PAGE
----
Embargoed until: 00:01 Thursday 12 October, 2017
NEW REPORT CALLS FOR ESTABLISHMENT OF MAYORS’ SENATE AND COMMISSION ON LOCAL GOVERNMENT FINANCE LED BY LOCAL GOVERNMENT
LGiU says Government can no longer cherry pick powers handed down locally
A new report out today from the Local Government Information Unit (LGiU) argues for radical change to give leaders of cities and city regions a firm, constitutional role in directly tackling some of the countries biggest challenges: our response to Brexit, industrial strategy and reforms to local government finances.
“Beyond Devolution: the final report of the local democracy network” outlines a bold, radical programme to address some of the country’s biggest challenges. It calls for the establishment of a Mayors’ Senate, a Commission on Local Government Finance led by local government, a constitutional settlement, and a reinvigoration of devolution.
The findings come from the LGiU’s Local Democracy Network (supported by James Madison Charitable Trust) made up of council leaders and chief executives, as well as senior academics and experts in the public sector. The report is a result of their year-long programme of research, including a series of roundtable discussions, which took an in-depth look at some of the biggest challenges facing local government.
Councils currently have very little certainty as to how they will be funded beyond 2020 and policies like the Government’s business rate retention scheme is in limbo. There was no mention at the Conservative Party conference of how the Government plans to rectify this. Local government must be allowed to take the lead.
Councils have managed huge budget reductions in the last decade, whilst maintaining essential services. The report finds that this can no longer continue. An open, inclusive conversation about how local areas are funded is essential, and it must be led by local government. Our report calls for a Commission on Local Government Finance to take this agenda forward.
A full copy of the report and recommendations is available here.
Jonathan Carr-West, Chief Executive, LGiU, said:
“Democracy is at a crossroads. We cannot rely on central government alone to guide us through the enormous challenges that lie ahead. We need radical change that gives greater power to civic leaders outside Westminster and an overhaul of how local areas are funded, led by local government.
Our network of local leaders and experts from across the public sector has culminated in this report and we make bold recommendations, which LGiU will take forward over the coming year, including: the establishment of a Mayors’ Senate and Commission on Local Government Finance.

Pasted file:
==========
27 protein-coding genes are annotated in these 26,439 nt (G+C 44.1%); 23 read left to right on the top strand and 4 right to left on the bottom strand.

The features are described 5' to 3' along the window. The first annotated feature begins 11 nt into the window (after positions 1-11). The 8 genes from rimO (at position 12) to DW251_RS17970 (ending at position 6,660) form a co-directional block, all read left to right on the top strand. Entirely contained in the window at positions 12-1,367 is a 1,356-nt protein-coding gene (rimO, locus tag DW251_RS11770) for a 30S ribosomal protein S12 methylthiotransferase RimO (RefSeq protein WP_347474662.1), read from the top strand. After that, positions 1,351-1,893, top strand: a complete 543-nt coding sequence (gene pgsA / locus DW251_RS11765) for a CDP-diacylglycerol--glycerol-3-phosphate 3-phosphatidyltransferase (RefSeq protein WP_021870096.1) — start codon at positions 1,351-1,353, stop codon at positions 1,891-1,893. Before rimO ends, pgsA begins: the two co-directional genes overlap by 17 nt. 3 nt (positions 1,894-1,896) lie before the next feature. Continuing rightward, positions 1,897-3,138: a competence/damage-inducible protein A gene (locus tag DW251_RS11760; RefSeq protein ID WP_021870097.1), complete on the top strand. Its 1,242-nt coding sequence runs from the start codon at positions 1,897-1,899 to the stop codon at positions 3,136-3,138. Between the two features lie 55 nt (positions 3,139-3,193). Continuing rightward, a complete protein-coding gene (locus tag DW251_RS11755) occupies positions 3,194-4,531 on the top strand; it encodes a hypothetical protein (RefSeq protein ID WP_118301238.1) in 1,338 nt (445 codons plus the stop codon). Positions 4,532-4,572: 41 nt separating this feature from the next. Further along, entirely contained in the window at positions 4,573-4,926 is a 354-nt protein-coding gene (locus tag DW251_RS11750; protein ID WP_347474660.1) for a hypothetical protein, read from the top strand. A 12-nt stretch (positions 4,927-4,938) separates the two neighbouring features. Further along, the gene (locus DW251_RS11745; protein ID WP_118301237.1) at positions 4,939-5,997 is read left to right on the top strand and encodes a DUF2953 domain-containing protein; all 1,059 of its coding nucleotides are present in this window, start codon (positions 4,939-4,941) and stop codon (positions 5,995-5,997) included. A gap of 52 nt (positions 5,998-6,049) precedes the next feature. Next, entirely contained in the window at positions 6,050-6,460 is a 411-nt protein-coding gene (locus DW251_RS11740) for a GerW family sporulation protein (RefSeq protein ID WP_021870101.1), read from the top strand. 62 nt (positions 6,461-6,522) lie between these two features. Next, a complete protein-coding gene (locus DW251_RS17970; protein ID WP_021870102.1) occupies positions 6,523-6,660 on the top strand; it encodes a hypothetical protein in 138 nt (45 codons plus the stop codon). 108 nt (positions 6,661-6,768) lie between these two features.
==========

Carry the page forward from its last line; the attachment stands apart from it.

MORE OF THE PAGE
Central government has limited capacity and inclination to focus on local areas. It is local representatives who understand the pressures faced up and down the country, as well as the needs and aspirations of local communities. We need to draw on the innovation, civic energy and problem solving capacity that can be mobilised by local government, local communities and local leaders.
Ahead of the Autumn Budget next month, it is simply unacceptable that councils currently have no certainty as to how they will be funded beyond 2020. We should be talking about local government sustainability, not local government self-sufficiency, and giving councils the funding model they deserve.”
The Local Government Information Unit (LGiU) is a think tank and membership body with over 200 councils and other organisations subscribing to our networks. We work to strengthen local democracy and put citizens in control of their own lives, communities and local services. For more information, visit lgiu.org.
For more information please contact: firstname.lastname@example.org (07825 617 927)
James Madison Charitable Trust was set up in 2000 to support and promote studies of federal government whether within or among states, including studies of processes that may led towards the establishment of such government, and to support or promote education and dissemination of knowledge of these subjects. For more information, visit www.jamesmadisoncharitabletrust.org.uk.